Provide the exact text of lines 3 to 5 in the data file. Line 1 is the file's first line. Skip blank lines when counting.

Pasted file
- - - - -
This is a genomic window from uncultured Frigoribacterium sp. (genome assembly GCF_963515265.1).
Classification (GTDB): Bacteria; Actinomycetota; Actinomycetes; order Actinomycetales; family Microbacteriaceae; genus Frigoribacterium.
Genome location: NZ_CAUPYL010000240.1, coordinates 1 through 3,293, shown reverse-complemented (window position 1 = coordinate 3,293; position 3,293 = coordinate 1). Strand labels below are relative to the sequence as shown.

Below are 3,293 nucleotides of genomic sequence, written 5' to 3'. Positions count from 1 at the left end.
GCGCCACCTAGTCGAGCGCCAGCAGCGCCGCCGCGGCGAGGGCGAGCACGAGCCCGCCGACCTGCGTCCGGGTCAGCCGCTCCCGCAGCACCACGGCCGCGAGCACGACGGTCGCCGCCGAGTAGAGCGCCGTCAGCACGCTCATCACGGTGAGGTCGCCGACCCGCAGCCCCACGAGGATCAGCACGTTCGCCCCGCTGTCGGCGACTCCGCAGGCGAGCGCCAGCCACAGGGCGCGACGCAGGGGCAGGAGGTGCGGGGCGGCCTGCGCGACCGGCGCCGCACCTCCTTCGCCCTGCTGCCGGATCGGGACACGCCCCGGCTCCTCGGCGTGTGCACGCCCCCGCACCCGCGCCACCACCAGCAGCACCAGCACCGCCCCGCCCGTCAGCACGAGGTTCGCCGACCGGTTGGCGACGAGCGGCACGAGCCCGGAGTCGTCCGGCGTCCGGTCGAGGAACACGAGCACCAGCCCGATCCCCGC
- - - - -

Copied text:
Genome location: NZ_CAUPYL010000240.1, coordinates 1 through 3,293, shown reverse-complemented (window position 1 = coordinate 3,293; position 3,293 = coordinate 1). Strand labels below are relative to the sequence as shown.

Below are 3,293 nucleotides of genomic sequence, written 5' to 3'. Positions count from 1 at the left end.
GCGCCACCTAGTCGAGCGCCAGCAGCGCCGCCGCGGCGAGGGCGAGCACGAGCCCGCCGACCTGCGTCCGGGTCAGCCGCTCCCGCAGCACCACGGCCGCGAGCACGACGGTCGCCGCCGAGTAGAGCGCCGTCAGCACGCTCATCACGGTGAGGTCGCCGACCCGCAGCCCCACGAGGATCAGCACGTTCGCCCCGCTGTCGGCGACTCCGCAGGCGAGCGCCAGCCACAGGGCGCGACGCAGGGGCAGGAGGTGCGGGGCGGCCTGCGCGACCGGCGCCGCACCTCCTTCGCCCTGCTGCCGGATCGGGACACGCCCCGGCTCCTCGGCGTGTGCACGCCCCCGCACCCGCGCCACCACCAGCAGCACCAGCACCGCCCCGCCCGTCAGCACGAGGTTCGCCGACCGGTTGGCGACGAGCGGCACGAGCCCGGAGTCGTCCGGCGTCCGGTCGAGGAACACGAGCACCAGCCCGATCCCCGC